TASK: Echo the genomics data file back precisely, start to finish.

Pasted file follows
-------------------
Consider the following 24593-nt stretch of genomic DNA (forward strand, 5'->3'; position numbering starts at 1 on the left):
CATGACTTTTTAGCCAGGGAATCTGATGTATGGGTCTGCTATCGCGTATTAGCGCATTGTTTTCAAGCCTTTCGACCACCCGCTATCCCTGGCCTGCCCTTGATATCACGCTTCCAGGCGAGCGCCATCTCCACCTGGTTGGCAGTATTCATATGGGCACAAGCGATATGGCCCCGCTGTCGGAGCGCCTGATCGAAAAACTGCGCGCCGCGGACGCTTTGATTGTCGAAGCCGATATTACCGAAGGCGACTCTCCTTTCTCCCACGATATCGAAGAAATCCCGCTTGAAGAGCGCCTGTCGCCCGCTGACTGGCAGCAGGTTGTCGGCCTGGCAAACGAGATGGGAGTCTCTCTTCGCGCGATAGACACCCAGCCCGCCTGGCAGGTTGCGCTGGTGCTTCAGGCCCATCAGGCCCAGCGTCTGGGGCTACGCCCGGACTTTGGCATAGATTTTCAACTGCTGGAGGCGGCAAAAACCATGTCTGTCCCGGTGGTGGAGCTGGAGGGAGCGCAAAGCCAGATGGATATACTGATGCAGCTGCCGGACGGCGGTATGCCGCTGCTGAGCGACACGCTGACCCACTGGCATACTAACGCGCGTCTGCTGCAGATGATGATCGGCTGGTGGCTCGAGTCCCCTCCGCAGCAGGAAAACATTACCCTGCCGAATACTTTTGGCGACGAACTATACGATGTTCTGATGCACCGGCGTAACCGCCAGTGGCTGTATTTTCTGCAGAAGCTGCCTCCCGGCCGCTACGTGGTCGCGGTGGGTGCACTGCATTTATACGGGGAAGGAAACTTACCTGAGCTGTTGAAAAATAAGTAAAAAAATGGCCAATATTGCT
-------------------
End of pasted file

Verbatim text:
Consider the following 24593-nt stretch of genomic DNA (forward strand, 5'->3'; position numbering starts at 1 on the left):
CATGACTTTTTAGCCAGGGAATCTGATGTATGGGTCTGCTATCGCGTATTAGCGCATTGTTTTCAAGCCTTTCGACCACCCGCTATCCCTGGCCTGCCCTTGATATCACGCTTCCAGGCGAGCGCCATCTCCACCTGGTTGGCAGTATTCATATGGGCACAAGCGATATGGCCCCGCTGTCGGAGCGCCTGATCGAAAAACTGCGCGCCGCGGACGCTTTGATTGTCGAAGCCGATATTACCGAAGGCGACTCTCCTTTCTCCCACGATATCGAAGAAATCCCGCTTGAAGAGCGCCTGTCGCCCGCTGACTGGCAGCAGGTTGTCGGCCTGGCAAACGAGATGGGAGTCTCTCTTCGCGCGATAGACACCCAGCCCGCCTGGCAGGTTGCGCTGGTGCTTCAGGCCCATCAGGCCCAGCGTCTGGGGCTACGCCCGGACTTTGGCATAGATTTTCAACTGCTGGAGGCGGCAAAAACCATGTCTGTCCCGGTGGTGGAGCTGGAGGGAGCGCAAAGCCAGATGGATATACTGATGCAGCTGCCGGACGGCGGTATGCCGCTGCTGAGCGACACGCTGACCCACTGGCATACTAACGCGCGTCTGCTGCAGATGATGATCGGCTGGTGGCTCGAGTCCCCTCCGCAGCAGGAAAACATTACCCTGCCGAATACTTTTGGCGACGAACTATACGATGTTCTGATGCACCGGCGTAACCGCCAGTGGCTGTATTTTCTGCAGAAGCTGCCTCCCGGCCGCTACGTGGTCGCGGTGGGTGCACTGCATTTATACGGGGAAGGAAACTTACCTGAGCTGTTGAAAAATAAGTAAAAAAATGGCCAATATTGCT